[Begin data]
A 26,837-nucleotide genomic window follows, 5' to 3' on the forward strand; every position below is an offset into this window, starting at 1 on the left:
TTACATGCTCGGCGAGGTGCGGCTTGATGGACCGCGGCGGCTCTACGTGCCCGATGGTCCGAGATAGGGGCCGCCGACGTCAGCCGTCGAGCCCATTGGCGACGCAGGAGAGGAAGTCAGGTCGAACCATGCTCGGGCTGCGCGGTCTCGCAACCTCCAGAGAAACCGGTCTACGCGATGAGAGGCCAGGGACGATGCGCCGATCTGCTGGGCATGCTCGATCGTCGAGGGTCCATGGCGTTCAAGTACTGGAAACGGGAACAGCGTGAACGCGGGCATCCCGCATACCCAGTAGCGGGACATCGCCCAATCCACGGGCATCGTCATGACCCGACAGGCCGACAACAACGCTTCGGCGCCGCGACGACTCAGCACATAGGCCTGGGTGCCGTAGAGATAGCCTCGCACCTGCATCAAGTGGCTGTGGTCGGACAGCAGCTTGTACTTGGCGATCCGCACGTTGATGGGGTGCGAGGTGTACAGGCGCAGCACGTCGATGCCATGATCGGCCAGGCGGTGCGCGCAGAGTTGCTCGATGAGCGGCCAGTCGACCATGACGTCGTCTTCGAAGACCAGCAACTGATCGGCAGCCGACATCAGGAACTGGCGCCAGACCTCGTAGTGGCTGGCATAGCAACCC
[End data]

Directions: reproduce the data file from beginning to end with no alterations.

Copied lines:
A 26,837-nucleotide genomic window follows, 5' to 3' on the forward strand; every position below is an offset into this window, starting at 1 on the left:
TTACATGCTCGGCGAGGTGCGGCTTGATGGACCGCGGCGGCTCTACGTGCCCGATGGTCCGAGATAGGGGCCGCCGACGTCAGCCGTCGAGCCCATTGGCGACGCAGGAGAGGAAGTCAGGTCGAACCATGCTCGGGCTGCGCGGTCTCGCAACCTCCAGAGAAACCGGTCTACGCGATGAGAGGCCAGGGACGATGCGCCGATCTGCTGGGCATGCTCGATCGTCGAGGGTCCATGGCGTTCAAGTACTGGAAACGGGAACAGCGTGAACGCGGGCATCCCGCATACCCAGTAGCGGGACATCGCCCAATCCACGGGCATCGTCATGACCCGACAGGCCGACAACAACGCTTCGGCGCCGCGACGACTCAGCACATAGGCCTGGGTGCCGTAGAGATAGCCTCGCACCTGCATCAAGTGGCTGTGGTCGGACAGCAGCTTGTACTTGGCGATCCGCACGTTGATGGGGTGCGAGGTGTACAGGCGCAGCACGTCGATGCCATGATCGGCCAGGCGGTGCGCGCAGAGTTGCTCGATGAGCGGCCAGTCGACCATGACGTCGTCTTCGAAGACCAGCAACTGATCGGCAGCCGACATCAGGAACTGGCGCCAGACCTCGTAGTGGCTGGCATAGCAACCC